Most of the fabric is American-sourced (except for the Scottish tartan), and everything is handmade in Jeffersontown.
In addition to his handcrafted products, Jacoby takes great pride in having his daughter run the shop, which she has done for the past four years. She does design work and is an accomplished seamstress.
“I never thought in my wildest dreams I’d have one of my children with me,” he says.
Jacoby is passing down his manufacturing expertise to Meghan, and he hopes his crafted work is also passed down in families.
“We believe that what we make will be heirlooms,” Jacoby says.
Making something that can last a lifetime is important to him. He treasures his own father’s golf bag, which dates back to the 1920s.
“The thing I love most [about our business] is not a particular product,” Jacoby says. “It’s when I see something that we craft that I know someone is going to revere for a long time.”
Golf bags can run anywhere from $300 to over $1,400, depending on their size and fabric, so they are an investment that can stand the test of time.
Because the product is so well-made, Steurer & Jacoby have many repeat customers who refer their colleagues and friends.
“I feel like I’m getting people addicted to what we make,” he says. “It says we do have quality. We do have uniqueness.”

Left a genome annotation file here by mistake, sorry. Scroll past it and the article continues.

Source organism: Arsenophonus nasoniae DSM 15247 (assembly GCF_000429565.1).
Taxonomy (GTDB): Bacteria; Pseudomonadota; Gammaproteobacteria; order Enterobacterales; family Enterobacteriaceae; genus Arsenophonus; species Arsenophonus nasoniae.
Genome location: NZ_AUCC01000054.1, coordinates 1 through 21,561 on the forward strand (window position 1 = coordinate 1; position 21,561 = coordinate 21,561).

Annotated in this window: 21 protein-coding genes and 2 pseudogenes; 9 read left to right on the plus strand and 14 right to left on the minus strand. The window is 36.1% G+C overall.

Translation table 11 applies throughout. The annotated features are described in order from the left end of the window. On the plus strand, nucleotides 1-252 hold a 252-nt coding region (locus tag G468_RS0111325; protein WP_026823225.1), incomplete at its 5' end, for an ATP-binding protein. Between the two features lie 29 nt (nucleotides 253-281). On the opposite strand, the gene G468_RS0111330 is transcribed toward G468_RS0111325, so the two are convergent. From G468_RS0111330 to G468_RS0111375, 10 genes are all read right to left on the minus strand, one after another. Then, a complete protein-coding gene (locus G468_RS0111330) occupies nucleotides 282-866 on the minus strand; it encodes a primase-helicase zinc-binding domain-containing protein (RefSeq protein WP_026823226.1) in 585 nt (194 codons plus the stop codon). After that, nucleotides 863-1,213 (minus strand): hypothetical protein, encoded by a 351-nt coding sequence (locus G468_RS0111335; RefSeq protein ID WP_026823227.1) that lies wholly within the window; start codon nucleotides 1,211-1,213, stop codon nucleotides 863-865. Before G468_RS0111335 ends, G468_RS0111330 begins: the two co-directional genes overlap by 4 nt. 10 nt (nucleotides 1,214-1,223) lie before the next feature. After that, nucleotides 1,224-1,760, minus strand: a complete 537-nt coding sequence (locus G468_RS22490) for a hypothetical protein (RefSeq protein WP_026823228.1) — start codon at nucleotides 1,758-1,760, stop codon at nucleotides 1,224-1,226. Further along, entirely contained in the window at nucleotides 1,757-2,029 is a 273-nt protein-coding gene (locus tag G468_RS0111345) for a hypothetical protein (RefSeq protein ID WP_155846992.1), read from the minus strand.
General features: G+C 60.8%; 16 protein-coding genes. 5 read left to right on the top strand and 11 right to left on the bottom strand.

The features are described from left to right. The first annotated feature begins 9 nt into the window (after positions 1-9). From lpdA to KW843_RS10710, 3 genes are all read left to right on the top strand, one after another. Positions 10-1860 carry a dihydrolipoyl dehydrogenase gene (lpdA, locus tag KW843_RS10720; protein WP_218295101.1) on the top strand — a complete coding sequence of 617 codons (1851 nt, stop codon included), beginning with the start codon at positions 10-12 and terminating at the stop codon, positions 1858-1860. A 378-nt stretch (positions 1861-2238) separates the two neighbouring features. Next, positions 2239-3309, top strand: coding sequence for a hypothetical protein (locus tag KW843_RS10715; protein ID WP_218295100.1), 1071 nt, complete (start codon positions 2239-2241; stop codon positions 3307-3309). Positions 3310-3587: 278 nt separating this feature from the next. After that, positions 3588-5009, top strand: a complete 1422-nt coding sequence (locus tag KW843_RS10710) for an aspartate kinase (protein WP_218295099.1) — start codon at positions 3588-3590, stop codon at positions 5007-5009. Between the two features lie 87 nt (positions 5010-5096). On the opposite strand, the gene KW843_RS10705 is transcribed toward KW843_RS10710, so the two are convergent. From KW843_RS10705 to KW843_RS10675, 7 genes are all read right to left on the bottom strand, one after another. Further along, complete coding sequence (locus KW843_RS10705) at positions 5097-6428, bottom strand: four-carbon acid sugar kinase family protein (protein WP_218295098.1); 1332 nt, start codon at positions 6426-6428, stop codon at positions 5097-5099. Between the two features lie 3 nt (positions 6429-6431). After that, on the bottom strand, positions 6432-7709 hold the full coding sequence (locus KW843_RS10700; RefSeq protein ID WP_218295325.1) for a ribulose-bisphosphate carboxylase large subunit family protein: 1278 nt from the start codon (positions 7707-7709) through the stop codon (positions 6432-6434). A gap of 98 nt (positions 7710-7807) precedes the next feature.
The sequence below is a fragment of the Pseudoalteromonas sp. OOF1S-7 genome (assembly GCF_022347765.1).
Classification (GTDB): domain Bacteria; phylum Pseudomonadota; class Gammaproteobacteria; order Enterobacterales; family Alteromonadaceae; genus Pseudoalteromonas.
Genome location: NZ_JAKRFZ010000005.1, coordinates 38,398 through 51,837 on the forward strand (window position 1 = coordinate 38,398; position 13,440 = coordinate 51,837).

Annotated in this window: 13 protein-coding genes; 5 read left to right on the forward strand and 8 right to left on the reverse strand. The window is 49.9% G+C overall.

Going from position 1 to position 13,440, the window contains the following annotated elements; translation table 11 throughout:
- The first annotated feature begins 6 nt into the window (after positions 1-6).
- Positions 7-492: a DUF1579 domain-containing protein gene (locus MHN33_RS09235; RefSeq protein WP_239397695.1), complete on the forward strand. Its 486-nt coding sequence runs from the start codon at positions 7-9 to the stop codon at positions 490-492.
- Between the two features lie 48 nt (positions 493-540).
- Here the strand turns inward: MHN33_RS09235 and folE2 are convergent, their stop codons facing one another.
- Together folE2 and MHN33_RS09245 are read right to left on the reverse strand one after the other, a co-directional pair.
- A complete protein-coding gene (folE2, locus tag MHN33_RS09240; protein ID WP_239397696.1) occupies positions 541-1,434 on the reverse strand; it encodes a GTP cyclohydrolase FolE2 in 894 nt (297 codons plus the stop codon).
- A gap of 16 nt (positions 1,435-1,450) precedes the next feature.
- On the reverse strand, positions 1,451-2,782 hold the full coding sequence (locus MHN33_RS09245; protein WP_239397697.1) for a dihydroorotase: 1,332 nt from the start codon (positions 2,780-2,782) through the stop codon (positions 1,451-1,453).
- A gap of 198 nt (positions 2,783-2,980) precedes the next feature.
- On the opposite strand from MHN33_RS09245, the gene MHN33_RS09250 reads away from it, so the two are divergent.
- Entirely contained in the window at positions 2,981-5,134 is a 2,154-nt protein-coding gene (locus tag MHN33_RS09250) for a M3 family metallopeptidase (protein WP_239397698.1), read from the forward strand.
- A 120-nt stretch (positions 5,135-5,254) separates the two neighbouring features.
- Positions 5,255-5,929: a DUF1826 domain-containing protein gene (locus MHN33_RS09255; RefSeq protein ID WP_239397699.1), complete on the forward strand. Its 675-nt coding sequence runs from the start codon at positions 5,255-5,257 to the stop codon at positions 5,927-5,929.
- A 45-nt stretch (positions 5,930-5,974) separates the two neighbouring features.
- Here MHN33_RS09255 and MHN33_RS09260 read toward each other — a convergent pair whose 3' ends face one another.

Being a loyal customer has its benefits. Jacoby tells the story of selecting a piece of leather with a brand that is the name of one of his longtime clients. Jacoby purchased it, made a bag and sent it to this customer as a gift.
Although Steurer & Jacoby’s golf bags are popular, the company also makes a variety of other hand-crafted goods, including duffel bags, satchels, messenger bags, wristlets, market bags and halo purses. Under its Firebird Group division, Jacoby and Meghan use a laser engraver to personalize insulated cups, cutting boards, leather key rings, glassware, wine carriers, drink coasters and composition notebooks, ranging in price from $15 to $100.
Jacoby says game hunters will sometimes bring in their own hides and have him or Meghan customize a product using them.
Whether you are a longtime golf lover or new to the game, a visit to the shop is in order to not only see beautifully hand-crafted golf bags and accessories but to learn about the history of the sport. Although Jacoby says he doesn’t have time to golf because he is working, it is obvious he has a great love and knowledge of the game. He talks about how the game of golf in the past differed because “the balls weren’t as lively.” They didn’t go the distance that they now do. Gutta percha balls, for example, would go about 25 percent the distance of a modern golf ball.
Steurer & Jacoby is a unique gem in Jeffersontown because Jacoby is able to blend his love of golf with his knowledge of manufacturing and craftsmanship.
Steurer & Jacoby is located at 2700 Holloway Road. You can visit them online at steurerjacoby.com or give them a call at 502-267-6878.